Table 1. Baseline Characteristics in Patients With Brain Metastases and in the Overall Expanded Access Program (EAP) Population (Modified Intention-to-Treat Population)
CharacteristicsPatients With Brain Metastases n=321Patients Without Brain Metastases n=4042Overall EAP Population9 n=4371
  • Missing data (patients with brain metastases, without brain metastases, all patients): brain metastases status (NA, NA, 8); sex (n=1, 1, 9); ECOG PS (n=7, 85, 94); histology (n=1, 16, 25); prior nephrectomy status (n=11, 184, 203); prior cytokine therapy (n=2, 6, 16); prior antiangiogenic therapy (n=2, 0, 0). ECOG PS indicates Eastern Cooperative Oncology Group performance status; MSKCC, Memorial Sloan-Kettering Cancer Center.

  • a

    Risk factors are ECOG PS ≥2, low hemoglobin, and high calcium. For patients without prior cytokine treatment, additional risk factors were raised lactate dehydrogenase and time-to-use of interferon α of <1 year.23, 24 Patients with prior cytokine treatment were classified as favorable, intermediate, or poor if 0, 1, or >1 risk factors were present, respectively.24 Patients without prior cytokine treatment were classified as favorable, intermediate, or poor if 0, 1-2, or >2 risk factors were present, respectively.25 Note: Risk factor data in patients with brain metastases were only available for patients with prior cytokine treatment.

Median age, yrs (range)58 (21-81)60 (19-89)59 (19-89)
Male, n (%)237 (74)2988 (74)3225 (74)
ECOG PS, n (%)a
 0100 (31)1721 (43)1823 (42)
 1138 (43)1730 (43)1872 (43)
 257 (18)446 (11)503 (12)
 317 (5)56 (1)73 (2)
 42 (1)4 (<1)6 (<1)
Histology, n (%)a
 Clear cell295 (92)3468 (86)3758 (86)
 Other25 (8)558 (14)588 (13)
Prior nephrectomy, n (%)284 (88)3589 (89)3873 (89)
No. of metastatic sites, n (%)
 0041 (1)49 (1)
 17 (2)826 (20)833 (19)
 ≥2314 (98)3175 (79)3489 (80)
Site of metastasis, n (%)
 Lungs276 (86)3063 (76)3339 (76)
 Lymph nodes168 (52)2073 (51)2241 (51)
 Bone132 (41)1392 (34)1524 (35)
 Liver96 (30)1073 (27)1169 (27)
 Brain321 (100)0321 (7)
Prior therapy, n (%)
 Antiangiogenic39 (12)213 (5)238 (5)
 Cytokines238 (74)2736 (68)2974 (68)
Risk factors, n (%)a
 Favorable72 (22)1025 (25)1594 (36)
 Intermediate103 (32)1141 (28)1930 (44)
 Poor41 (13)294 (7)375 (9)
 Missing22 (7)276 (7)472 (11)

Treatment

The median number of treatment cycles in patients with brain metastases was 3 (range, 1-25), whereas the overall EAP population (4371 patients) received a median of 5 cycles (range, 1-25).9 The median durations of follow-up for patients with brain metastases and the overall EAP population were 7.3 months (range, <1-26.0) and 11.6 months (range, <1-28.0),9 respectively.

In patients with brain metastases, sunitinib doses were reduced from 50 mg/day to 37.5 mg/day in 85 patients (26%), with additional reductions to 25 mg/day in 32 patients (10%). (Two additional patients were assigned to and received 37.5 mg/day as a starting dose.) Further reduction to 12.5 mg/day, although not allowed in the protocol, occurred in 3 patients (1%). Comparative dose reductions in the overall EAP population to 37.5 mg/day occurred in 1446 patients (33%), with further reductions to 25 mg/day in 586 patients (13%) and to 12.5 mg/day in 18 patients (<1%).9 The mean relative dose intensity was similar between the two groups: 93% (SD 20) in patients with brain metastases and 95% (SD 25) in the overall EAP population.9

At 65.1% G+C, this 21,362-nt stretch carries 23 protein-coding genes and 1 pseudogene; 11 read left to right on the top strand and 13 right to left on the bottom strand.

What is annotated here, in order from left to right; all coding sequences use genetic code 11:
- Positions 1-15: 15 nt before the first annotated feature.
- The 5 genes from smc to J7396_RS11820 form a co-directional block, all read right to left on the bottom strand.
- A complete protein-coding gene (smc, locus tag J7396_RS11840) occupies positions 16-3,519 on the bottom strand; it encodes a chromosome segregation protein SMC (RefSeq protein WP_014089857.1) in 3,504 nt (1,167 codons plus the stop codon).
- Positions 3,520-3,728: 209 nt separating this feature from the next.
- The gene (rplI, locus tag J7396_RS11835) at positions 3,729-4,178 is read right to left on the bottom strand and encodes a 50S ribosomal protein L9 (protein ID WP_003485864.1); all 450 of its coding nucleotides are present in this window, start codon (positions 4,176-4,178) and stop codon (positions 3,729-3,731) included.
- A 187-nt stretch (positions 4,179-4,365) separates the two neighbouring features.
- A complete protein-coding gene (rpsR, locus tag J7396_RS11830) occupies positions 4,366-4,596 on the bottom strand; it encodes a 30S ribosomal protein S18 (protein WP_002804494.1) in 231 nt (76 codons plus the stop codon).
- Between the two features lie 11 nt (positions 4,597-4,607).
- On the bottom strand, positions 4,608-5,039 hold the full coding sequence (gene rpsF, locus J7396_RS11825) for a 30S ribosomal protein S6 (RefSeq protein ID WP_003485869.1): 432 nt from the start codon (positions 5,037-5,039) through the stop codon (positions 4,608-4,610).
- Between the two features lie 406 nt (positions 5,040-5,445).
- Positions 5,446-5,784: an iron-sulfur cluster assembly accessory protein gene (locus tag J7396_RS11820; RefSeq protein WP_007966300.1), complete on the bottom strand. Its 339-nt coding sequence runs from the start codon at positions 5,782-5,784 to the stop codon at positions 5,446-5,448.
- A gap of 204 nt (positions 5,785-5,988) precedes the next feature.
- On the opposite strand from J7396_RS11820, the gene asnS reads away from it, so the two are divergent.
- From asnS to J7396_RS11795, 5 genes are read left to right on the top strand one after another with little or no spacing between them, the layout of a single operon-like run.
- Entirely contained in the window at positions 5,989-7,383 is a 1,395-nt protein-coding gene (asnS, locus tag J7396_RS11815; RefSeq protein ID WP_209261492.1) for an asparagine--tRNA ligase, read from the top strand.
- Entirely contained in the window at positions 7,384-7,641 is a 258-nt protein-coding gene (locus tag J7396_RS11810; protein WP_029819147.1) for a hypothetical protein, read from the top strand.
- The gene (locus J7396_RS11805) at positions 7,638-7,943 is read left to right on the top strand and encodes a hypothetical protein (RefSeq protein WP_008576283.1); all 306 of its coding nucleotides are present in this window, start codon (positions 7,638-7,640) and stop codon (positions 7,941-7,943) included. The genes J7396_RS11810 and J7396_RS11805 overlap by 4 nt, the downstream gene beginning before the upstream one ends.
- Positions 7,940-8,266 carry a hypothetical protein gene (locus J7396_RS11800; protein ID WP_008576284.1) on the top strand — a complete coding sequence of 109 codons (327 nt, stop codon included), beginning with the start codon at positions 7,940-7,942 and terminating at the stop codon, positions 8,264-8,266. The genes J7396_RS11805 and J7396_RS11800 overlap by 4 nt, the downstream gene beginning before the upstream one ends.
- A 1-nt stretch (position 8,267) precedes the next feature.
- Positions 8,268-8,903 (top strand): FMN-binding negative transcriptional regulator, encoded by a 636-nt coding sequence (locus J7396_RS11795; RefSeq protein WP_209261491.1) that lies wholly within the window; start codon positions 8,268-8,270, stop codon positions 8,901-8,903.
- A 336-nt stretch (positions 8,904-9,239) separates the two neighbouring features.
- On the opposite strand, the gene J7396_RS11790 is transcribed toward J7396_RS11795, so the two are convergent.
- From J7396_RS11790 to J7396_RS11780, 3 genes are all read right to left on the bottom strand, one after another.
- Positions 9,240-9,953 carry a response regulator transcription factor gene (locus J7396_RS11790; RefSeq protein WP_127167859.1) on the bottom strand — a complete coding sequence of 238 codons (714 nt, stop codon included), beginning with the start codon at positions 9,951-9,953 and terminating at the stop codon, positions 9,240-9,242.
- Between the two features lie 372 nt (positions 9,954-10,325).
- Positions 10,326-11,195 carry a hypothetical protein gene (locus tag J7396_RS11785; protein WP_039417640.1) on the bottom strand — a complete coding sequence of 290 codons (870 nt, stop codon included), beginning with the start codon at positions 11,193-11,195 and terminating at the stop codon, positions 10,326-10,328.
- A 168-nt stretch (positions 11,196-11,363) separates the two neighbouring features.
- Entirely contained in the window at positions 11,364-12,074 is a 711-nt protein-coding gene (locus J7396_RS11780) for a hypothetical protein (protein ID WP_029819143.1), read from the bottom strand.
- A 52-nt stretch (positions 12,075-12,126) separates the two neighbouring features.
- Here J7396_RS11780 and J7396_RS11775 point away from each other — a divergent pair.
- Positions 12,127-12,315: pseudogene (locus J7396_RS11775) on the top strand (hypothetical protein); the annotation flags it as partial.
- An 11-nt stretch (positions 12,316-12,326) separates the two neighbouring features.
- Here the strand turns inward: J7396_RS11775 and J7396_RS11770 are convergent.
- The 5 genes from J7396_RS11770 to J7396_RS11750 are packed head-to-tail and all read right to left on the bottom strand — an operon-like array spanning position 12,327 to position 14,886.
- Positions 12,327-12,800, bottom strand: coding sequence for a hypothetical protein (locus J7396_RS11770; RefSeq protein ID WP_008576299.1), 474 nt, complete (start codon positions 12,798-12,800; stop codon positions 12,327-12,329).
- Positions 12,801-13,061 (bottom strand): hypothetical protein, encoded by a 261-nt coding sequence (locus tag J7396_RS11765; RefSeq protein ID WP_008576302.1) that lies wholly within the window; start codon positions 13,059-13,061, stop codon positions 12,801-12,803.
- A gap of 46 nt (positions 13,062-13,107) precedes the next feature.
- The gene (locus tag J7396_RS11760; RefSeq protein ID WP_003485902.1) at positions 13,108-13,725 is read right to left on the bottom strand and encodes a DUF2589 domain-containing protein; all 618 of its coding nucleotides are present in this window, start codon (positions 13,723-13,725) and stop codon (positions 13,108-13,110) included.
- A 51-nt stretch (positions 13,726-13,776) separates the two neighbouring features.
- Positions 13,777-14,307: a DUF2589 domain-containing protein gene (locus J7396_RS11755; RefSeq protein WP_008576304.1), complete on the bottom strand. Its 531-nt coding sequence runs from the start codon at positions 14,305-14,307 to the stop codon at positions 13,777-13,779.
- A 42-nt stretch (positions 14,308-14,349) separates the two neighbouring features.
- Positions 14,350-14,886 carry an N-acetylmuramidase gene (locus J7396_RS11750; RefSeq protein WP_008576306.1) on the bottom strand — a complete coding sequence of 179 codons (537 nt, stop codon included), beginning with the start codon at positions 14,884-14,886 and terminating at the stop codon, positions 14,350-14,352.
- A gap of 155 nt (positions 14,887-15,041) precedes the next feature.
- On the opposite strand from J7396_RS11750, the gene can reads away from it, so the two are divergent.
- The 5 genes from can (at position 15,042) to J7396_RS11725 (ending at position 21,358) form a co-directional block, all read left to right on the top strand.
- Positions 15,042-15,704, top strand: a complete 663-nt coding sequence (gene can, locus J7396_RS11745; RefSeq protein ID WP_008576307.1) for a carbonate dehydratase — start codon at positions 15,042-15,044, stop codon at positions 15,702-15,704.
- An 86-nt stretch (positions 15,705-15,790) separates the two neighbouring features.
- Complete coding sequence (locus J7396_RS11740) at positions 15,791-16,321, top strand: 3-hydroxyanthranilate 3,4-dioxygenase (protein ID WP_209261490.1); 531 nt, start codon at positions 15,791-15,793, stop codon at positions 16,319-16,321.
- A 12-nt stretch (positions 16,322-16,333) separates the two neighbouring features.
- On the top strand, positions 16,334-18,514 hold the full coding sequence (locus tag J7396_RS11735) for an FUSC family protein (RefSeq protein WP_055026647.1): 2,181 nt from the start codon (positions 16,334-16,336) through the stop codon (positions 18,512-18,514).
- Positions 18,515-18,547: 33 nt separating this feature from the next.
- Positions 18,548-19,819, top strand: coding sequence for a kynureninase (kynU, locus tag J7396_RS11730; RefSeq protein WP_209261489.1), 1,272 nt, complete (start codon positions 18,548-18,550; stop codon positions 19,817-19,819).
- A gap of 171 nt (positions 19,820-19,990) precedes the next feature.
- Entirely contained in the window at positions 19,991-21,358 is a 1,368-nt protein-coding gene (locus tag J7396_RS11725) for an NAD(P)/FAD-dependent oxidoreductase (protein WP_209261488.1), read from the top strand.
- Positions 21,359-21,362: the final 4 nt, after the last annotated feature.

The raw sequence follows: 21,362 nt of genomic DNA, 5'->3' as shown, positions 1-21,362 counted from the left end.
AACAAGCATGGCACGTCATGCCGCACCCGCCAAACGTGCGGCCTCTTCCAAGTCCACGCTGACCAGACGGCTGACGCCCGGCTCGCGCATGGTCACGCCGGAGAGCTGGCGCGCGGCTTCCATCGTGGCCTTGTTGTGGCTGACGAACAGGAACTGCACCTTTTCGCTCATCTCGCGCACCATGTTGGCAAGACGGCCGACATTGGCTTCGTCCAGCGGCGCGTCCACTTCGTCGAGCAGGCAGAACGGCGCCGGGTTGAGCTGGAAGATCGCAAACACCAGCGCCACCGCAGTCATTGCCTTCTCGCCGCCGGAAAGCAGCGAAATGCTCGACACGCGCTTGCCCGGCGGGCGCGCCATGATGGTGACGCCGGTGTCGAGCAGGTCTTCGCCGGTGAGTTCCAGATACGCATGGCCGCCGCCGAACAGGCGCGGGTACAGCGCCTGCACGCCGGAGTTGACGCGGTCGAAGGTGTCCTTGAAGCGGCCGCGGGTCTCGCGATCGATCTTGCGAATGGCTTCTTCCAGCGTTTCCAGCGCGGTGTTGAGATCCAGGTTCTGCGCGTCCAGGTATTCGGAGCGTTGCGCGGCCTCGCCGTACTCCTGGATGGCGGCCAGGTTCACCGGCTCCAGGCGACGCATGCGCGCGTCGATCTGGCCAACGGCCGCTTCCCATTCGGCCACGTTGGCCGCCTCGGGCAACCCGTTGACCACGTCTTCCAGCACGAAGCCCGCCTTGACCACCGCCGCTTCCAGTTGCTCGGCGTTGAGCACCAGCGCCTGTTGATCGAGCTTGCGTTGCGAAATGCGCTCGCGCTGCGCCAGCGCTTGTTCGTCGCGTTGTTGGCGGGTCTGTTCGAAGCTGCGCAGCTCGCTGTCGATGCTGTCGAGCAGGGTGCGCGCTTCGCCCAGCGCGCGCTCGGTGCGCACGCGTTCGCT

Fifty-two patients with brain metastases remained on study as of March 2008, whereas 229 patients (71%) had discontinued treatment. Reasons for discontinuation of therapy in patients with brain metastases and the overall EAP population9 included lack of efficacy (32% vs 27%, respectively), death (16% vs 17%), adverse events (both 8%), consent withdrawal (both 6%), lost to follow-up (both 2%), protocol violation (1% vs <1%), and other/missing (7% vs 14%).

Safety

In patients with brain metastases, the most commonly reported treatment-related nonhematological adverse events were diarrhea (34%), fatigue (32%), nausea (29%), and mucosal inflammation (27%), most of which were of grade 1/2 severity (Table 2). The most common grade 3/4 treatment-related nonhematological adverse events were fatigue (7%), asthenia (7%), and hand-foot syndrome (4%). The most common grade 3/4 hematological adverse events included thrombocytopenia (6%), neutropenia (5%), and anemia (4%).

Table 2. Treatment-Related Adverse Events That Occurred in at Least 10% of Patients With Brain Metastases (N=321)
 No. of Patients (%)
 Grade 1/2aGrade 3/4Totalb
  • a

    There was 1 patient with grade 1/2 treatment-related cerebral hemorrhage.

  • b

    A total of 7 patients with brain metastases (2%) had grade 5 treatment-related adverse events, including cardiac failure (n=1), hematemesis (n=1), hematochezia (n=1), asthenia (n=1), retroperitoneal abscess (n=1), urosepsis (n=1), and disease progression (n=1).

Nonhematological
 Diarrhea102 (32)8 (2)110 (34)
 Fatigue80 (25)23 (7)103 (32)
 Nausea86 (27)7 (2)93 (29)
 Mucosal inflammation78 (24)7 (2)85 (27)
 Anorexia68 (21)8 (2)76 (24)
 Vomiting67 (21)10 (3)77 (24)
 Dysgeusia70 (22)1 (0.3)71 (22)
 Stomatitis65 (20)6 (2)71 (22)
 Asthenia44 (14)21 (7)66 (21)
 Hand-foot syndrome42 (13)12 (4)54 (17)
 Hypertension42 (13)11 (3)53 (17)
 Rash45 (14)2 (1)47 (15)
 Constipation35 (11)035 (11)
 Dyspepsia34 (11)034 (11)
 Epistaxis33 (10)1 (0.3)34 (11)
 Yellow skin32 (10)032 (10)
 Skin discoloration31 (10)031 (10)
Hematological
 Thrombocytopenia38 (12)19 (6)57 (18)
 Neutropenia29 (9)16 (5)45 (14)
 Anemia30 (9)13 (4)43 (13)